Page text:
At least KX to Leeds on a HST is comparatively quiet in terms of cabin noise, and even the unrefurbished carriages of NXEC are still better than the Voyagers for space. The overhead racks on Voyagers don’t even take your standard hand luggage pullalong that even the budget airlines accept (although flybe’s Q400s and E145s are the same), and unlike HSTs there are no luggage spaces in between some back to back facing table seats, so you either take your chance at the end of the carriage rack (usually already full anyway) or stuff it under your seat and spend the journey in the lithotomy position.15 Jun 2009
The use of particular rolling stock and motive power on individual routes and services is a complex situation which involves the Train Operating Company (TOC), the Rolling Stock Company (RoSCo) and the Department for Transport, along with Network Rail permissions.
Whilst the use of diesel-powered traction ‘under the wires’ appears to defy logic, it is merely a symptom of the lack of commonality of priority and purpose between the parties involved; a direct result of the structure created during the privatisation of British Rail.
From a strategic point-of-view, the greater issue with Voyagers (running under the wires or not) would appear to be that the equipment is simply not fit-for-purpose. They are noisy, cramped, rough-riding and under-capacity. Their on-board facilities are also lacking, especially given the fact that they’re operated on some of the UK’s longest services. They are, at best, appropriate for premium commuter routes of up to 50 miles, however I’d argue that the Class 185 Desiro is still preferable for such services.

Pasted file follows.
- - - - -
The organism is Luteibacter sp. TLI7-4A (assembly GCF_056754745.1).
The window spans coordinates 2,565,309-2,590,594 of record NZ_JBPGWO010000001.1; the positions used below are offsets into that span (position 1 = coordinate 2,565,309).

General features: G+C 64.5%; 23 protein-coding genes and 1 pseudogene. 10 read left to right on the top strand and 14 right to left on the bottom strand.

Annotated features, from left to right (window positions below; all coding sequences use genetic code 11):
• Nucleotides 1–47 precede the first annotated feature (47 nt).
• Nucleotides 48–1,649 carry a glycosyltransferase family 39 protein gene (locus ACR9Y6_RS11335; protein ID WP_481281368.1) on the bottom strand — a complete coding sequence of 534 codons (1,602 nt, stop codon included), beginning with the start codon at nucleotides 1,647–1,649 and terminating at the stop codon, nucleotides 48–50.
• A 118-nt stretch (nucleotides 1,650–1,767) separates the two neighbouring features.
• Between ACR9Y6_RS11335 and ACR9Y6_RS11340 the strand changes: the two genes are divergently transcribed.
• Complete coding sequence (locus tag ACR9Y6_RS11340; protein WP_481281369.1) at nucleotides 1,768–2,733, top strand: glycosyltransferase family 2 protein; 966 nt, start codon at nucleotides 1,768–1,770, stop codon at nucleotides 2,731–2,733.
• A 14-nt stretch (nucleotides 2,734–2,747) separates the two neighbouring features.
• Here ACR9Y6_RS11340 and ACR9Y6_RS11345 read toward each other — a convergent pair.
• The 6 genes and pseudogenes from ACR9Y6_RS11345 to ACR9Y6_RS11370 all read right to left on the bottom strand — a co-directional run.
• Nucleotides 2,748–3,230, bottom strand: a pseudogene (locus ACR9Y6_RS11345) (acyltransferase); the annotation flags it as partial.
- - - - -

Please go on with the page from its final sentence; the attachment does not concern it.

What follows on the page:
However, even these Desiros are now being used on MAN-GLA services, which is again outwith their capabilities; with far too much yaw and pitch at high speed on the WCML.
A glance of the fortnightly ‘RAIL’ magazine is enlightening when it comes to the sheer lunacy of UK railway resourcing and TOC marketing.27 Jun 2009
Thanks. Another issue I’ve noticed on the Voyagers is poor mobile reception, certainly with O2 which is fine on other trains, operators and routes. You generally have to wait until the station stops to get even one bar of signal to send or receive data – seems to be much the same all the way from Scotland to Plymouth, certainly via the WCML, haven’t had the displeasure of a Voyager on the ECML for a while. And of course no wi-fi to compensate. Verdict (a la BT Tried & Tested) – rubbish.27 Jun 2009
JimBannerman1 – you’re quite right re: mobile reception. I understand that this is a result of the unshielded traction motors beneath each carriage floor.
On occasion, you may notice that the engines and motors under the First Class carriage are shut down (selective power management) and the difference in the overall cabin environment is stunning. Lo and behold, mobile reception improves simultaneously.
Orange allegedly sponsored some improvements to reception on board Voyagers some years ago, although I’ve not been party to any comments noting a discernible improvement. Perhaps their improvements were to make my Vodafone reception even worse…..27 Jun 2009